Oil Price Keeps on Falling as the Demand Concerns Rise

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Oil price experienced some positive rebound on Tuesday and showed signs of rallying in the global stock markets. The Tuesday result marks a recovery after four months low. Global stocks also recorded positive results following comments made by Jerome Powell, the U.S Federal Reserve Chairman, which talked about the plan to cut interest rate.

The same announcement is responsible for the rally in oil price, according to Andrew Lipow, the president of Lipow Oil Associates in Houston. Brent futures rose by 49 cents on Tuesday, to sell at $61.77 per barrel; the rise in value occurred at 12:16 p.m. EDT, which corresponds to (1616 GMT).  The global benchmark had earlier fallen to $60.21, which represented its lowest or weakest since January.

On the other hand, the U.S. West Texas Intermediate (WTI) crude rose in value by up to 17 cents, which translates to a 0.3% rise in value to sell at $53.42. Its increase in value represents a rise above one dollar since its session low.

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Concerns about a decline in global growth, according to Russia’s top oil producer, had held down the oil market earlier this session. The oil producer threatened to oppose the extension of a joint cut in oil production agreement with OPEC until year end. The trade war between the United States and China, as well as the threat to Mexican imports by the USA,  had also contributed to the fall in the value of crude oil.

Ritterbusch and Associates’ Jim Ritterbusch noted that “As long as U.S. tariff issues with China and Mexico remain unresolved and a broad-based 5% tariff is placed on Mexico next week, speculative liquidation out of the oil space could be sustained.”

Oil futures are currently 20% lower than the peak for April 2019. The trading value in May was more moderate than previous records since November 2018.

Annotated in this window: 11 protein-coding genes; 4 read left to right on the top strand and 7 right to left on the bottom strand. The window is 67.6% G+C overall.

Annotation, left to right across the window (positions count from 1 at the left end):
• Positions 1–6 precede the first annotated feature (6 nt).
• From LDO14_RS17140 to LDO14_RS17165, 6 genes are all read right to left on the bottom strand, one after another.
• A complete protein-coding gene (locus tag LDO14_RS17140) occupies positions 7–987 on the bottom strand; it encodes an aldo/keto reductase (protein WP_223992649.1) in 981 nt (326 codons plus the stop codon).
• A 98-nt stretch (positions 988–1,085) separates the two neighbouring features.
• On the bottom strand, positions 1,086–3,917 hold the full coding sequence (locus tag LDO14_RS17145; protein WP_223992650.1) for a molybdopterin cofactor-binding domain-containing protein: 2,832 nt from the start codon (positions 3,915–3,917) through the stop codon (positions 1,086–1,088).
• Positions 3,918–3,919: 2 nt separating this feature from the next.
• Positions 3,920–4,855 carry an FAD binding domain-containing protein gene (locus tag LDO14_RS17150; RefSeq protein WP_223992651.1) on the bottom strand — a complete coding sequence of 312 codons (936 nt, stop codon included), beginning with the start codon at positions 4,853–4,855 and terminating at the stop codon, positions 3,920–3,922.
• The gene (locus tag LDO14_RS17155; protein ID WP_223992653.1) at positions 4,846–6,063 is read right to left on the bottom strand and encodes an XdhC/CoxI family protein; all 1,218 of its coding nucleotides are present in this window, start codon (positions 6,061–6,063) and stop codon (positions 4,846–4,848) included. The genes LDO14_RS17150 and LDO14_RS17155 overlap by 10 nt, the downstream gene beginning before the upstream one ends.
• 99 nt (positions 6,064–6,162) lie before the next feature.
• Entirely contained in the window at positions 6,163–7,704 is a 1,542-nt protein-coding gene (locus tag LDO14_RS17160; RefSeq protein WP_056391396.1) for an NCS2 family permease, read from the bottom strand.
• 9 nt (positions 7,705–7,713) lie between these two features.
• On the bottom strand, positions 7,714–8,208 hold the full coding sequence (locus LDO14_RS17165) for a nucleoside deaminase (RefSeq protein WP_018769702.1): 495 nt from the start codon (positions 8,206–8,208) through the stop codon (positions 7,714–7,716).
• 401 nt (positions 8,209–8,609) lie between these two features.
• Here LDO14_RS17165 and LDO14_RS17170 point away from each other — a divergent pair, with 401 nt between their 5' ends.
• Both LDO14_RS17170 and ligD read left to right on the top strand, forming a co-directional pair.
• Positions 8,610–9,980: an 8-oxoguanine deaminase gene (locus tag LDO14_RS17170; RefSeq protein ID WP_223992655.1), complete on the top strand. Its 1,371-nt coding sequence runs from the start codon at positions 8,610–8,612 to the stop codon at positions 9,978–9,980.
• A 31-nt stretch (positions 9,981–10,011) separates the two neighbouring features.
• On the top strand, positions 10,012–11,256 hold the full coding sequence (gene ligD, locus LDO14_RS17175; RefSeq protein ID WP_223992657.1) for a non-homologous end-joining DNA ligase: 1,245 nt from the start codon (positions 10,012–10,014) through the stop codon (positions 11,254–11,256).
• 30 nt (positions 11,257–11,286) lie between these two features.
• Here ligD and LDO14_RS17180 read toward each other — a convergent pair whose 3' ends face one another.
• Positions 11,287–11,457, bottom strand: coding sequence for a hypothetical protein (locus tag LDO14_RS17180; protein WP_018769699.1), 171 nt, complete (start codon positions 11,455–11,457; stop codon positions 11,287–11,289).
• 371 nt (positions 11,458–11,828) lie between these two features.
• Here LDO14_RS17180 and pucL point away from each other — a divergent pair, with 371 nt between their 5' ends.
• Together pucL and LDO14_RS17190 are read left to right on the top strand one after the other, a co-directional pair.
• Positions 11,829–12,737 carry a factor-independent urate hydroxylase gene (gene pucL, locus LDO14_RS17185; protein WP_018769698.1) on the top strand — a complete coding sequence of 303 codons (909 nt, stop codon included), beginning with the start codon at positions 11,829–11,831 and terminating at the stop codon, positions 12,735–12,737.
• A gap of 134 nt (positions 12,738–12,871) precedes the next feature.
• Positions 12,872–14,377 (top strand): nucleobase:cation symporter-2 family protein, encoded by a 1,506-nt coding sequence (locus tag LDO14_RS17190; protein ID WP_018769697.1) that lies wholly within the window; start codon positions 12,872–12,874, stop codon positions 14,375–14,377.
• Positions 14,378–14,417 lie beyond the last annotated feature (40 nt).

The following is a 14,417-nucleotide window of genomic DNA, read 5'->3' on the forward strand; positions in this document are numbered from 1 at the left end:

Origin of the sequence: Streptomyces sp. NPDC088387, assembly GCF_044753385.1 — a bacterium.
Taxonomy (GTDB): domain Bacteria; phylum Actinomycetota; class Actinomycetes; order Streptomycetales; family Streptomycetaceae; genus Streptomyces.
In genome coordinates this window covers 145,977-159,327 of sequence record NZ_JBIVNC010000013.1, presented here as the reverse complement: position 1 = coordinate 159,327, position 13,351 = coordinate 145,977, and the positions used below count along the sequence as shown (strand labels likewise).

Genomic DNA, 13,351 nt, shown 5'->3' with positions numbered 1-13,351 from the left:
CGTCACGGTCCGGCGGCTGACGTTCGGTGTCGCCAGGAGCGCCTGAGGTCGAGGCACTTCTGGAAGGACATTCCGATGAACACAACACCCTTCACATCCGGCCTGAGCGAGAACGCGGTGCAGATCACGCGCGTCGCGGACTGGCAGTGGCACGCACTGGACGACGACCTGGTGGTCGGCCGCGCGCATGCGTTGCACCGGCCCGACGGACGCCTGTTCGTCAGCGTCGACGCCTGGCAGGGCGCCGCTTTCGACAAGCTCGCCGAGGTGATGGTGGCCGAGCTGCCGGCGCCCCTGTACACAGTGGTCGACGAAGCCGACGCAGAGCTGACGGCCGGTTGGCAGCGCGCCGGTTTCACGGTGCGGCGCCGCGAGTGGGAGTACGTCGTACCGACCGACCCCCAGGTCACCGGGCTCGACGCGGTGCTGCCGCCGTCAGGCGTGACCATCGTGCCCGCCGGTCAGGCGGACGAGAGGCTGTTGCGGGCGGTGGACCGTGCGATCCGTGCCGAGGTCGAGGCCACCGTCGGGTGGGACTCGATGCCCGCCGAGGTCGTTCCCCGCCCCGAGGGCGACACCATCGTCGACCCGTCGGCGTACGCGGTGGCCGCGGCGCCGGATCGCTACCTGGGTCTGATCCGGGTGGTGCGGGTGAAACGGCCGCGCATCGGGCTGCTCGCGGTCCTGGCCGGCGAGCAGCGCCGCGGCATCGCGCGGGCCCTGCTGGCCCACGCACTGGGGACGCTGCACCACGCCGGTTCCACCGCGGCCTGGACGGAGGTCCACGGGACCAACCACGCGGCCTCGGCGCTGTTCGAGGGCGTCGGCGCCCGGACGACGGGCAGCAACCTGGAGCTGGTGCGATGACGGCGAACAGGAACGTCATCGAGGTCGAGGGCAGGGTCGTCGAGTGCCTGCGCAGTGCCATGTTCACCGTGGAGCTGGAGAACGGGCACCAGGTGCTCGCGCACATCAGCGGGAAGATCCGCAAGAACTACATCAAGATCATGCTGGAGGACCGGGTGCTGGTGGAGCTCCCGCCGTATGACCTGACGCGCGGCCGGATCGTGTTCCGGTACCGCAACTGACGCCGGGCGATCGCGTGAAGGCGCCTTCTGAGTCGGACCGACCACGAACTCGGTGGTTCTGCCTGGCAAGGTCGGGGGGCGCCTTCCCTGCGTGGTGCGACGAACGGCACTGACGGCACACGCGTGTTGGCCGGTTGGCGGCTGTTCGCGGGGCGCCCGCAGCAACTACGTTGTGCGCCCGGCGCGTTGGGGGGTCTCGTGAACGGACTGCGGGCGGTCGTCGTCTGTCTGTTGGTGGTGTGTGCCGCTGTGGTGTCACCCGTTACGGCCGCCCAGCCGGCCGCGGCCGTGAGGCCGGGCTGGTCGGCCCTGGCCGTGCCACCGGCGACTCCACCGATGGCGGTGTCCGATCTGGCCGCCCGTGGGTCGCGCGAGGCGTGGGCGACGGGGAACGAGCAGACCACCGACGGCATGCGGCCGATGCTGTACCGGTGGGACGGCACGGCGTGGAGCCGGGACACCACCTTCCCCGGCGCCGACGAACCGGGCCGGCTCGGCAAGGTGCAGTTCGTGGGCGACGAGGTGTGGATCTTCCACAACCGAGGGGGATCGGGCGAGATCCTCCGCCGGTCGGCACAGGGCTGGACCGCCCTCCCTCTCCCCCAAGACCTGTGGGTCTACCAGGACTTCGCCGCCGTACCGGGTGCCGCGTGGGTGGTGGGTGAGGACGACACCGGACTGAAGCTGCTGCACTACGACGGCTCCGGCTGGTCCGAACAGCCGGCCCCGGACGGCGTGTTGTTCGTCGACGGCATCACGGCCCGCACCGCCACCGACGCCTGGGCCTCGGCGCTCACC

Oil is not the only affected commodity, as gas and coal are equally negatively impacted by the factors mentioned earlier.

OPEC, in an attempt to prevent an oversupply of crude oil, had partnered with Russia to withhold crude supply since the beginning of the year.

Khaalid al-Falih, the Saudi Energy Minister, said on Monday that crude oil producers are reaching a consensus on how “to sustain market stability” in the second half of 2019.  However, Igor Sechin, the head of Rosneft, the Russian state producer, would have none of that as he charged Russia to produce oil at will and also threatened to seek compensation from the government if cut in crude supply is extended.

There is fear among producers that fuel consumption will reduce the consequences of the economic slowdown.  U.S oil production had been increasing following the pressure on oil price and effort to undermine OPEC’s effort.

The U.S increased its crude stockpile last month to the highest in two years. The American Petroleum Institute (API) is expected to release its data on Wednesday by 4:30 p.m.

Lipow said, “There is no shortage of crude oil inventories. Unless we see an across-the-board inventory drop, crude and product prices will remain under pressure.


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